Asian, American, & Siberian Ginseng: What’s the Difference?
From East to West and all points in between, ginseng, in its many forms, is the herb of choice for boosting stamina, building resistance to stress, and more.
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Korean, Chinese, Siberian, American … no, we’re not talking about an international summit, but about different types of ginseng. The choices may seem as confusing as international politics, but in fact, the herbs are easier to understand.
No matter the variety, all ginsengs share two benefits: first, they’re adaptogens, meaning they help to balance the system, boosting energy when it flags and calming the body in times of stress. And second, all forms of ginseng can also enhance immunity. From there, however, the active ingredients and other benefits begin to differ.
What is the Difference Between Asian and American Ginseng?
Both of these ginsengs are part of the same botanical genus. Chinese and Korean (also called Asian) ginsengs are both Panax ginseng, and the geographical part of the common name simply identifies where the plant was grown. The American variety is known as Panax quinquefolius.
While the two types of Panax aren’t identical in a chemical sense, both contain active ingredients known as ginsenosides, which are believed to be chiefly responsible for ginseng’s benefits. Any of the Asian ginsengs may also be described as “white” or “red.” These labels do not indicate different types of plants but describe different preparations of ginseng root: peeled and dried in the case of “white,” and unpeeled and steamed in the case of “red.”
As with any plant, variations in the many components of a type of ginseng, and the method of processing, may produce somewhat different effects. In the past, Asian ginsengs were the most studied, but in recent years, more researchers have been looking at the benefits of American ginseng.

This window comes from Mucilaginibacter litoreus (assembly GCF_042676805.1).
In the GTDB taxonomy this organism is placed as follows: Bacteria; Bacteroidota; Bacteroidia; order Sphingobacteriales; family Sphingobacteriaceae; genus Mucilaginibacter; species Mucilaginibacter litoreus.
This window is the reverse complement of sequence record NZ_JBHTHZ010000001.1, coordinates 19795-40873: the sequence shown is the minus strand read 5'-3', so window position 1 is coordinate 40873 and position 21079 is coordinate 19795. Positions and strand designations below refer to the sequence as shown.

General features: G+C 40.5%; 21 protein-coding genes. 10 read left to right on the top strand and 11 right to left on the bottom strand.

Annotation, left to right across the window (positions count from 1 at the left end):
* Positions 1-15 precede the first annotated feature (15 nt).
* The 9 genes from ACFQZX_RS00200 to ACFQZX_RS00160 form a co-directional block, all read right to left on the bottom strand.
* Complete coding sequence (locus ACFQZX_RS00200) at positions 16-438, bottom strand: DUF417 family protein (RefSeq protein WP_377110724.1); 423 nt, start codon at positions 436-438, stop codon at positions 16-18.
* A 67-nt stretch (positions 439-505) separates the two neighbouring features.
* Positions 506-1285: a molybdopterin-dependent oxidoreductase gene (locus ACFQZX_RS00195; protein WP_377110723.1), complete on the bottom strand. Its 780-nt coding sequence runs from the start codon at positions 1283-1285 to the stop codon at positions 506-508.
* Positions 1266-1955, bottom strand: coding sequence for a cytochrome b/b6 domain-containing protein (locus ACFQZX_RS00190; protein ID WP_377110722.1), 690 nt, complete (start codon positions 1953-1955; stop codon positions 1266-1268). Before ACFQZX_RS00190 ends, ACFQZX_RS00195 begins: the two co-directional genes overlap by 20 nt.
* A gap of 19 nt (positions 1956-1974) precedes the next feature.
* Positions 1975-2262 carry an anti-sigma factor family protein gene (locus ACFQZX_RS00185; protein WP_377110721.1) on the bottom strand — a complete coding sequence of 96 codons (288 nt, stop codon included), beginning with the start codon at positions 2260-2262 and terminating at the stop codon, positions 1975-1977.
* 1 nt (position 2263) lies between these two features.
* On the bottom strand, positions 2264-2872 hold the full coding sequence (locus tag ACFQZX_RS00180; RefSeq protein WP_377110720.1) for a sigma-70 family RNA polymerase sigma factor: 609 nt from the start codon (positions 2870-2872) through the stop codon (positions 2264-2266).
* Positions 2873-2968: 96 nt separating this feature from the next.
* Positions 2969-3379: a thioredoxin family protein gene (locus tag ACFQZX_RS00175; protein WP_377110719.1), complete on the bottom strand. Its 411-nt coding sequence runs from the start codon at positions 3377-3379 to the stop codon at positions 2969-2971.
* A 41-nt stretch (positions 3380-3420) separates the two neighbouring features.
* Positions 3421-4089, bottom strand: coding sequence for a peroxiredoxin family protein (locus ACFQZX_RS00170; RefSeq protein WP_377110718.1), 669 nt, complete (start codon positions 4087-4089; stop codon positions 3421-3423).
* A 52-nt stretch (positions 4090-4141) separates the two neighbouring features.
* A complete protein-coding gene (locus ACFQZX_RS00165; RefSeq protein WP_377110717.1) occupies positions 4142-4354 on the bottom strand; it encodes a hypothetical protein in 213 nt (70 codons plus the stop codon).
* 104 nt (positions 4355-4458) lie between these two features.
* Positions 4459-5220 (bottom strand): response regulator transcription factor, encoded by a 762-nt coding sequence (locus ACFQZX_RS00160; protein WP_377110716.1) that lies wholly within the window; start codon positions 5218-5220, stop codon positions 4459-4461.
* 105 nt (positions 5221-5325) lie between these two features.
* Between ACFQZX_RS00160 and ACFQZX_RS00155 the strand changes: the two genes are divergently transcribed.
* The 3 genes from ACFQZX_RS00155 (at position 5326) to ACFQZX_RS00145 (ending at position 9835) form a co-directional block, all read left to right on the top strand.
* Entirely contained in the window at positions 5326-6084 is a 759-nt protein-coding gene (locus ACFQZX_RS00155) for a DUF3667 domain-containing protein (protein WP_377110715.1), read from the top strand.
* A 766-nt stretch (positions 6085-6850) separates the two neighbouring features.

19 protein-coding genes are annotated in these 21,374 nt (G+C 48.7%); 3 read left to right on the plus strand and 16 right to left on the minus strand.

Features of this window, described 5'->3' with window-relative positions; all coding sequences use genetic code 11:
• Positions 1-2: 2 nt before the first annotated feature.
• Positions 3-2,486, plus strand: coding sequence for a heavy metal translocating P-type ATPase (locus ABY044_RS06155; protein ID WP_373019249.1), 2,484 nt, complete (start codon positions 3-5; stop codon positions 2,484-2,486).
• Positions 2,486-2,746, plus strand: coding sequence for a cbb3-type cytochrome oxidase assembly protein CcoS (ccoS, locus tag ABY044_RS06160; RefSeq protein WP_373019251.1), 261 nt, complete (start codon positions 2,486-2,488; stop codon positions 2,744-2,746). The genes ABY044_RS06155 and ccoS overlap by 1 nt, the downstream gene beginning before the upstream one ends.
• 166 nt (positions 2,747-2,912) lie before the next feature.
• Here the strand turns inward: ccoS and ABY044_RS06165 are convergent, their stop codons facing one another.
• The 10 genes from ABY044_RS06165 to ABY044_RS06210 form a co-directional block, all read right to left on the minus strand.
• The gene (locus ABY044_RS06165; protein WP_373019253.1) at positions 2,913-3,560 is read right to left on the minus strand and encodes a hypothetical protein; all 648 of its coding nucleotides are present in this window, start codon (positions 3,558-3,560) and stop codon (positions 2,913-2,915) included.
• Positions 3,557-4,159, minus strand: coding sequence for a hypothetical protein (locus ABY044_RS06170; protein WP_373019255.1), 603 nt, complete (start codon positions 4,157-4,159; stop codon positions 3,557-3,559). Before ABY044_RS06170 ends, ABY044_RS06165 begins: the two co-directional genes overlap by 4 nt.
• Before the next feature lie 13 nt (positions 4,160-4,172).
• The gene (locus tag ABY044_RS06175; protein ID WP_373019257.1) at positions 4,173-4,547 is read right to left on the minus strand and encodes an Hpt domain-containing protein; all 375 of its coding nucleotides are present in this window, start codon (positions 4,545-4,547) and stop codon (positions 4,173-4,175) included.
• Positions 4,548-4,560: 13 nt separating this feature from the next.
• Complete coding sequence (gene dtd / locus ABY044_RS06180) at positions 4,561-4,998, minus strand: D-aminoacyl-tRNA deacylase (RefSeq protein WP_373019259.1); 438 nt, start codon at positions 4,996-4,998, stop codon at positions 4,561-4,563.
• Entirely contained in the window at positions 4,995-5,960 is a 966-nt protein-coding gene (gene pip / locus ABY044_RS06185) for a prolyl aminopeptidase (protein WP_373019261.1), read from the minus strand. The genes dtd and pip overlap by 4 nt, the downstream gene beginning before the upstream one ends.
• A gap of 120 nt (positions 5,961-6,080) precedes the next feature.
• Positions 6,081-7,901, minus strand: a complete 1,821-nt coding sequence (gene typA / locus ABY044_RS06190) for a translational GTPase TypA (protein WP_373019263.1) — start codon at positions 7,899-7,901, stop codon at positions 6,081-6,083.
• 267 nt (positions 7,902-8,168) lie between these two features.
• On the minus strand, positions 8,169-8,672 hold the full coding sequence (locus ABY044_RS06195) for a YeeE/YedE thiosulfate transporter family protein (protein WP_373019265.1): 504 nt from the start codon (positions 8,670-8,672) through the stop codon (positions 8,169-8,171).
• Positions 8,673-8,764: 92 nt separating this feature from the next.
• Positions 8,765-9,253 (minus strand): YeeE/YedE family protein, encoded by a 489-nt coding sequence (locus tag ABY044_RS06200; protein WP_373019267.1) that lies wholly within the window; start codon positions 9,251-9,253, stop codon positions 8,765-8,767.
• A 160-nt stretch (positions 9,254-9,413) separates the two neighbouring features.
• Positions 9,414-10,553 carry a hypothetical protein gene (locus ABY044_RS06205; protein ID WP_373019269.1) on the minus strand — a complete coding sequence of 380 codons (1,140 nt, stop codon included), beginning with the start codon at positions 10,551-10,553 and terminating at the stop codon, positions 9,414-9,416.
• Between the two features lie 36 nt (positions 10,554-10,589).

Health Benefits of American Ginseng:
1. Blood-sugar control
At the University of Toronto, studies of healthy people and type 2 diabetics found that American ginseng reduced blood-sugar spikes after eating sugar. Among healthy people, ginseng worked best when taken 40 minutes before the meal. Among diabetics, it worked equally well when taken at any point from two hours before eating to the start of the meal. An effective dose was 1,000 mg (higher doses did not improve results). It’s possible that lower doses could be just as effective, but were not tested. In animal research, Asian ginseng has been shown to help prevent type 2 diabetes.
2. Erectile dysfunction relief
Brazilian researchers tested Korean red ginseng for mild-to-moderate erectile dysfunction in a group of 60 men. Two out of three improved their ability to perform sexually after taking 1,000 mg of Korean ginseng, three times daily, for 12 weeks.
3. Cancer-related fatigue
Both American and Asian ginsengs have been found to relieve fatigue related to cancer treatment, and both have been shown to improve the lives of cancer patients.
4. Cold and flu prevention
Although Asian, American, and Siberian ginsengs have all been used for cold and flu prevention, most studies have tested proprietary forms: CVT-E002, a North American ginseng grown mostly in Canada and found in Cold-FX, and G2G, an Asian ginseng extract found in Ginsana. This doesn’t mean other forms aren’t effective, since the plant naturally contains immune-enhancing properties, but not every individual formulation has been the subject of research.
Health Benefits of Siberian Ginseng
The Siberian variety of ginseng (Eleutherococcus senticosus) is a distinctly different plant from the others. Years ago, it was dubbed a form of ginseng by a Russian scientist who mistakenly believed that this plant had the same active constituents as ginseng. Despite the faulty reasoning, the name stuck.
The chief active ingredients in Siberian ginseng are eleutherosides. On some product labels, the herb is called Siberian eleuthero, or simply eleuthero, to avoid confusion. Aside from the benefits it shares with American and Asian ginsengs, Siberian Ginseng has the following benefits:
- This plant contains chemicals that act like estrogen, and may improve health among postmenopausal women.
- Studies have found that it may help to preserve bone, improve cholesterol, and reduce age-related DNA damage among older women.
- In addition, a study of 93 people found that eleuthero helps fight the herpes simplex 2 virus, which causes genital herpes. Researchers found that people infected with the virus who took eleuthero had fewer outbreaks. And if an outbreak occurred, it didn’t last as long.
How to Reap the Benefits of Ginseng
Ginsengs are available in capsules, tinctures, liquid elixirs, and teas, and may be combined with other, complementary ingredients. For health maintenance, the most common dose is 500 mg daily, or up to 1,000 mg. If you are taking medications, check for possible interactions with a health practitioner who is trained in herbal medicine.